Health at the heart of prison reform

Health and justice annual review

No health without justice, no justice without health

That is the slogan of the Health and Justice team from Public Health England who have just (25 October 2016) published their Health and Justice annual review for 2015/16.

PHE says it is working alongside the Ministry of Justice, the Department of Health and NHS England to ensure that health is at the heart of prison reform and that the benefits include improved health outcomes as well as reduced reoffending.

They state that they are committed both to improving the quality of care in custody and to ‘diverting’ people away from prison if their needs and that of wider society are better served by addressing underlying health needs like drug dependence or mental health problems. They also state that they are working together to improve care after custody, which they believe will contribute significantly to reducing reoffending.

PHE acknowledges that the challenges are significant – rising levels of violence, self-harm and suicide in prisons and the impact of new psychoactive substances. The report reflects on work undertaken during 2015-16 but also sets out their plans for the coming year to improve health and reduce reoffending as part of wider prison reform and reconfiguration.

PHE priorities

The report highlights ares of health which need improvement:


Like most other organisations involved in prison work at the moment, PHE highlights the current difficulties in delivering even a basic service:

developing a whole prison approach was recognised as important in addressing the health and wellbeing of prisoners as well as staff. But, concerns were expressed about how prison staffing levels and security/operational issues (eg lock down/time in cell) impacted on prisoner access to healthcare as well as wider education, training and work programmes or access to health care, including secondary care services in the community.

New Psychoactive substances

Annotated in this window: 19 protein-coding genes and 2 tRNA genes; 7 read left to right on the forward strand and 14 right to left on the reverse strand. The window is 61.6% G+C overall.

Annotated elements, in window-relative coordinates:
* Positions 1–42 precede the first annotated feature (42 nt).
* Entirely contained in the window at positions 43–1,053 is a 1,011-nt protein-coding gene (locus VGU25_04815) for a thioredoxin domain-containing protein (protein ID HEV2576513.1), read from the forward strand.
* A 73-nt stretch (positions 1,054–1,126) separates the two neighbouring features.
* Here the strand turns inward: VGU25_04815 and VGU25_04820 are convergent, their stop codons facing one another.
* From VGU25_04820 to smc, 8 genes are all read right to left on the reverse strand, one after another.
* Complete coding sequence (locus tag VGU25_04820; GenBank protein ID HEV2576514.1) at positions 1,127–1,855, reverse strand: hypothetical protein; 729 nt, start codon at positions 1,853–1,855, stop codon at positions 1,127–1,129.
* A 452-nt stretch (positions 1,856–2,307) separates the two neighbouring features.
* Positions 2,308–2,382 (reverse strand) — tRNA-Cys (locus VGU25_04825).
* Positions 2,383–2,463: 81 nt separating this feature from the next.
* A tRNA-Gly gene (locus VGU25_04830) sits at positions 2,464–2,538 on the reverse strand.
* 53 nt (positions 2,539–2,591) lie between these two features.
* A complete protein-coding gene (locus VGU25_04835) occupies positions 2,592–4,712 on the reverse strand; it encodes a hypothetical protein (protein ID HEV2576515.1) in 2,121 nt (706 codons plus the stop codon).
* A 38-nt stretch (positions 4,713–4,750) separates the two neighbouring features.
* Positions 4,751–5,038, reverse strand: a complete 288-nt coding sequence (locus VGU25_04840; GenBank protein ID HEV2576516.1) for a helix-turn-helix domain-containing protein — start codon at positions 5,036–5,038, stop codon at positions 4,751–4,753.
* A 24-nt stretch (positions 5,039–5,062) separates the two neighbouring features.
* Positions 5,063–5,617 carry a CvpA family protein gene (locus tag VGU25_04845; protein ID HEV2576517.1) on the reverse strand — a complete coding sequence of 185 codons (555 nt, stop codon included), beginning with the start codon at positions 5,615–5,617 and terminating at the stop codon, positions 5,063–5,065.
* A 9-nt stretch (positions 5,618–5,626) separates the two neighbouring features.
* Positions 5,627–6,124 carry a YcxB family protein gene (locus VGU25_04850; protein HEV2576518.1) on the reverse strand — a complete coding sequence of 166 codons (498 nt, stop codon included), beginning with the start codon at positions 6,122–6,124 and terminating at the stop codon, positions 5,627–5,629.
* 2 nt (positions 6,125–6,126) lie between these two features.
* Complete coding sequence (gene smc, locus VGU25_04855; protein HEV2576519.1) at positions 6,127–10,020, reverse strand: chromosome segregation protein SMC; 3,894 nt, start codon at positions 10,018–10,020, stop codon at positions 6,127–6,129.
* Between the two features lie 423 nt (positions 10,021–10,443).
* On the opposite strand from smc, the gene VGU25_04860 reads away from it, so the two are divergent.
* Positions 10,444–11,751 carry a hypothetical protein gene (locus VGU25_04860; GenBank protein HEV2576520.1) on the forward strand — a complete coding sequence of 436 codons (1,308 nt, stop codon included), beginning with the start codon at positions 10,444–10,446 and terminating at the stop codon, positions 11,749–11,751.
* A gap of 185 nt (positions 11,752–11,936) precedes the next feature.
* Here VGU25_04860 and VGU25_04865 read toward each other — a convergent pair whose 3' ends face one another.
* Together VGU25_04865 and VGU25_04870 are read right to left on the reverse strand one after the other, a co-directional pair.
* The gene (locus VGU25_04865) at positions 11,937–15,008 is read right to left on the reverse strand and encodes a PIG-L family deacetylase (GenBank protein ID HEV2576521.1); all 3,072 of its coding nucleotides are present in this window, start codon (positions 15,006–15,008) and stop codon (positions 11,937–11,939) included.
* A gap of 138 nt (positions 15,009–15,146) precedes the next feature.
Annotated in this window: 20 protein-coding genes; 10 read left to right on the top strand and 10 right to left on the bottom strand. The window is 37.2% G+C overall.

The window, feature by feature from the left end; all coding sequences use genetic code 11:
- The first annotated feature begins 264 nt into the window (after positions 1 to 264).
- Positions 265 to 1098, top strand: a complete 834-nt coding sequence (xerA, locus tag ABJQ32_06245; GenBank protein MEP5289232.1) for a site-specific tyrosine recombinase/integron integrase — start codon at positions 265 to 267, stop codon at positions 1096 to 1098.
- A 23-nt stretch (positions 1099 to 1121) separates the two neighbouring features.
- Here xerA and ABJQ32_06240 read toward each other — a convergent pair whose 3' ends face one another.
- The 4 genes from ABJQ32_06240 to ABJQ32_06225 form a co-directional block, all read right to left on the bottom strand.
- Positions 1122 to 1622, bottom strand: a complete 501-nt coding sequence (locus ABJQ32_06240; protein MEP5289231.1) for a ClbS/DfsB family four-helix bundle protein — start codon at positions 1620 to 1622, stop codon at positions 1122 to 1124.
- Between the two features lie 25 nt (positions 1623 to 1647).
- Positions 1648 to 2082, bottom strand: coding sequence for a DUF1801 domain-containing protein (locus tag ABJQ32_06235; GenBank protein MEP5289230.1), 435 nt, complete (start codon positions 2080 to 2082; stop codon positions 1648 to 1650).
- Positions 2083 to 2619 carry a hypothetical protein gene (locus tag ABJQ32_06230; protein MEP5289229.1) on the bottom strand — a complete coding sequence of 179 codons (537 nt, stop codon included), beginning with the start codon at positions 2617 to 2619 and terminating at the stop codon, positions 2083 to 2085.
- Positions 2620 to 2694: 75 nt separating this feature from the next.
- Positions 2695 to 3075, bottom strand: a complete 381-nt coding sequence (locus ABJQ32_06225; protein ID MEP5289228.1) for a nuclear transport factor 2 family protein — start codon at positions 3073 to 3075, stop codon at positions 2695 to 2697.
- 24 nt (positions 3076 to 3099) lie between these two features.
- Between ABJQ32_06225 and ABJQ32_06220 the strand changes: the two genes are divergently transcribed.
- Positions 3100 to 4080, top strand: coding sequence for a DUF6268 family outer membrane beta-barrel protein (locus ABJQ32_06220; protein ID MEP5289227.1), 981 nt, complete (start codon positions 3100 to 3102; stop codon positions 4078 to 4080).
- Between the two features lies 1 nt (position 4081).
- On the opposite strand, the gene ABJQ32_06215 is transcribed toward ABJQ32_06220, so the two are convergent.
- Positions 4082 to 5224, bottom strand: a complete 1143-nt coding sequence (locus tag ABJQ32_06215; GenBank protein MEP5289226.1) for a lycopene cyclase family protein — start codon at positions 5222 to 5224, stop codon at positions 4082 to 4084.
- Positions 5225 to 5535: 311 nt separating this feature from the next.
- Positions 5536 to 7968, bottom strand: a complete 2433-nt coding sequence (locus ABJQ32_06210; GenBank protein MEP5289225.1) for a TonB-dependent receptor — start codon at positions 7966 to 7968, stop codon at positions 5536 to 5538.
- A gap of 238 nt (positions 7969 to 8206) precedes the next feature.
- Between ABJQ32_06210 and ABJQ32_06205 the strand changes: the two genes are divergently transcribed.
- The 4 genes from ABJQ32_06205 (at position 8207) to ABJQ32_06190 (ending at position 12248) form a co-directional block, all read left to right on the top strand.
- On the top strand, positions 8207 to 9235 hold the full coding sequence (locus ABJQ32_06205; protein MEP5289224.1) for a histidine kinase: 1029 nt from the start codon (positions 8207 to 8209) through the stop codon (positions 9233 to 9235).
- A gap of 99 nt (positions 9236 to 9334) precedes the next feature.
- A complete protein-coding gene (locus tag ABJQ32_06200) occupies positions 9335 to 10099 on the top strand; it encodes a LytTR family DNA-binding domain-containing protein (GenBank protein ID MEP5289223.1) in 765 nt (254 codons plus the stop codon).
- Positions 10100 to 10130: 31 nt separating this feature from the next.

Although the report makes frequent mention of the scale and intensity of the problematic use of new psychoactive substances in prison (see my summary of the User Voice report here), there is limited information about the PHE response beyond a prison version of its toolkit and a training programme for staff to deal with acute issues of NPS use.


The MoJ is in the process of rolling out its smokefree policy in all prisons in Wales (from January 2016) and in four early adopter sites in England. The PHE report says that health and justice teams have been supporting NOMS and the NHS in this process but provides no other information other than a link to the guidance issued in May 2015.


The tone of the report is technical and somewhat bureaucratic and I found it difficult to clarify exactly what PHE is doing “to put health at the heart of prison reform”. I think this is mainly because, in my opinion, PHE appears to put too much emphasis on how well systems and processes are working and how we are a world leader in prison healthcare, rather than a more direct assessment of the scale of the health challenges in the prison, and indeed whole criminal justice, system. (Please see the RSA’s Future Prison report for a more realistic assessment of the problems of a fragmented commissioning system).

It may be that I have not fully decoded the language in the report, so will leave you to judge. The graphic below is the final section of the report and provides an overview of the focus of PHE’s Health and Justice work for 2016/17:


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